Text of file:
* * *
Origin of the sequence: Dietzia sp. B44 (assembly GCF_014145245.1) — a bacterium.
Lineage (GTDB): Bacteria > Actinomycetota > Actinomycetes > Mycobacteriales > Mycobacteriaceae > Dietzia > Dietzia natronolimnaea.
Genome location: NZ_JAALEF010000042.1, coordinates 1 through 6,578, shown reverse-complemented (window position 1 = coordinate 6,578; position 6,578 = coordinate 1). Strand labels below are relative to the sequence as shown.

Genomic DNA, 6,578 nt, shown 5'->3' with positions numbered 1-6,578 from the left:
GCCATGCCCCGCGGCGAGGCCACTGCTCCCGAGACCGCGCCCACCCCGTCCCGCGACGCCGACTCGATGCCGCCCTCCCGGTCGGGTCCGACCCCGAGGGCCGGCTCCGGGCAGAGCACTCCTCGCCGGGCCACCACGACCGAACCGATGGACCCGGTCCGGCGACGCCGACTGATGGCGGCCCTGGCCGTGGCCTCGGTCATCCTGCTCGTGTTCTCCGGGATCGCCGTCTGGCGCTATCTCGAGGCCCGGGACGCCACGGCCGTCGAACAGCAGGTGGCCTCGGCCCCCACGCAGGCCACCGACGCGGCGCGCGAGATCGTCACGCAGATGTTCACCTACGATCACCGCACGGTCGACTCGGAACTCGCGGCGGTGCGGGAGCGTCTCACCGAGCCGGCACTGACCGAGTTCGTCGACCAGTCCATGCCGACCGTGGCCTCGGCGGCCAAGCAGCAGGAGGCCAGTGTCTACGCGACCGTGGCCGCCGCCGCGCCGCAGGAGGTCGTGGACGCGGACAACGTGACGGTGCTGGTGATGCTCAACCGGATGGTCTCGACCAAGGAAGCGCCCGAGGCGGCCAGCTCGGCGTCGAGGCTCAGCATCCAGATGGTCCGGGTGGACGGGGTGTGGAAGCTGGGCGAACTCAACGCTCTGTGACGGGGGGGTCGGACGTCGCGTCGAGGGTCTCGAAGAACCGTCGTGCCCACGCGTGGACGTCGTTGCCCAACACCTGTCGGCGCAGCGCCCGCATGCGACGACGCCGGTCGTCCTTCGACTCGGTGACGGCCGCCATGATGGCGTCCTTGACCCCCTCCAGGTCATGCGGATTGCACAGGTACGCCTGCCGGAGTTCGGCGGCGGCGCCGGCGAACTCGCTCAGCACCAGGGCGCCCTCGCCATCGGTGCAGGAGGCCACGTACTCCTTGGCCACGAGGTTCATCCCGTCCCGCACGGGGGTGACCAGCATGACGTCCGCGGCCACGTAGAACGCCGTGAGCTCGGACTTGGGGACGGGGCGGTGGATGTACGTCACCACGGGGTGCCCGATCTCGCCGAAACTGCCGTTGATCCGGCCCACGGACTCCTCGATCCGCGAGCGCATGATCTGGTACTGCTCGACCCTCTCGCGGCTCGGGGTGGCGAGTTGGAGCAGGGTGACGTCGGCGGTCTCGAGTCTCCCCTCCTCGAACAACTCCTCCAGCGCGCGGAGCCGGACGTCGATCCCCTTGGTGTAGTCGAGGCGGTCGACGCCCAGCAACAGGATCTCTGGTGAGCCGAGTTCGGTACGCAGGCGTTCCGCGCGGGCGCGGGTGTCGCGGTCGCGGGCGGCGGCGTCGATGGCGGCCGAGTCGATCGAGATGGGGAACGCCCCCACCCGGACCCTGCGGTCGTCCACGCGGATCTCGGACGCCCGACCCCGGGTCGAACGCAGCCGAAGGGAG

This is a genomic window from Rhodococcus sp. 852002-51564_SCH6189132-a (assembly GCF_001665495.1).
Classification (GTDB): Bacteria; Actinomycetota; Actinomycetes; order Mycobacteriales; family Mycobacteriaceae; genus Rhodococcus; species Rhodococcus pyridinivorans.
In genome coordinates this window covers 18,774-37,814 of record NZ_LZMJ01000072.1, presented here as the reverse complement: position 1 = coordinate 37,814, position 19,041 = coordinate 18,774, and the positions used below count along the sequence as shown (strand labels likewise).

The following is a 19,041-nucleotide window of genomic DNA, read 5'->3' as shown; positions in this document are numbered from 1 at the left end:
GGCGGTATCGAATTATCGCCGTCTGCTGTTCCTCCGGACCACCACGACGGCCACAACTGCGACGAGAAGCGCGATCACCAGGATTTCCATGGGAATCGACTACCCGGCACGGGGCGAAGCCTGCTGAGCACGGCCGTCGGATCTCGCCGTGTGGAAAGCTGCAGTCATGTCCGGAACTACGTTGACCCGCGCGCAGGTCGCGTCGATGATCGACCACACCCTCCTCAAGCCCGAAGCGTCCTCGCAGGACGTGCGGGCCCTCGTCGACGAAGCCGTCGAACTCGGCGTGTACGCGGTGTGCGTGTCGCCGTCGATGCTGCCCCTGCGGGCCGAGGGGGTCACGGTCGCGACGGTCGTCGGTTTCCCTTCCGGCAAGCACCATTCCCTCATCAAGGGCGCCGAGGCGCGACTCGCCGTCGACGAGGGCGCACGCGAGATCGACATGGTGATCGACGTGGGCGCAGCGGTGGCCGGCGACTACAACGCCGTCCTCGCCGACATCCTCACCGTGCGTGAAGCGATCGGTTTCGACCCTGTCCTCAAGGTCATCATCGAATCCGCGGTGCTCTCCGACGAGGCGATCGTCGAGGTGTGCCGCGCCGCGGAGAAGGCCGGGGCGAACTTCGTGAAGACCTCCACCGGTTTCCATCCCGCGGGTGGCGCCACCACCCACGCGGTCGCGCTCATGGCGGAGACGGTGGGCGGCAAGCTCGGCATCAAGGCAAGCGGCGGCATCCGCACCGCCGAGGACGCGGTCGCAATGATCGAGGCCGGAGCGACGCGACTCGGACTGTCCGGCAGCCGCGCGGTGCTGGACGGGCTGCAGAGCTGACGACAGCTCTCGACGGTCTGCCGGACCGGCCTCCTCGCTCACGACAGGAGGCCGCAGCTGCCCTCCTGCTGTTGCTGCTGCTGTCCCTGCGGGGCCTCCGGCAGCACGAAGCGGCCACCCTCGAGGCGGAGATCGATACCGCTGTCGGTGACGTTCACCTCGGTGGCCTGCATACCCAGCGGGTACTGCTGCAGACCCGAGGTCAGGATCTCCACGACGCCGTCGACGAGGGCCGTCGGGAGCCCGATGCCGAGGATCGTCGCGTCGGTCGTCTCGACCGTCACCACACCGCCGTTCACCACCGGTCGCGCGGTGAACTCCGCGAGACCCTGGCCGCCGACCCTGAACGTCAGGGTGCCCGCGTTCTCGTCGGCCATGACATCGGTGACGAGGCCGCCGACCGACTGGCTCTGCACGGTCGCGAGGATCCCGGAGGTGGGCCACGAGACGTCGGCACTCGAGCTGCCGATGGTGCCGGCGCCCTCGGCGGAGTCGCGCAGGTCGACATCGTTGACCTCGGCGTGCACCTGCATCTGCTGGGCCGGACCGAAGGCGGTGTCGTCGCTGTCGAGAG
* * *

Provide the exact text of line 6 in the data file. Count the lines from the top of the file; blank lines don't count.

This is a genomic window from Rhodococcus sp. 852002-51564_SCH6189132-a (assembly GCF_001665495.1).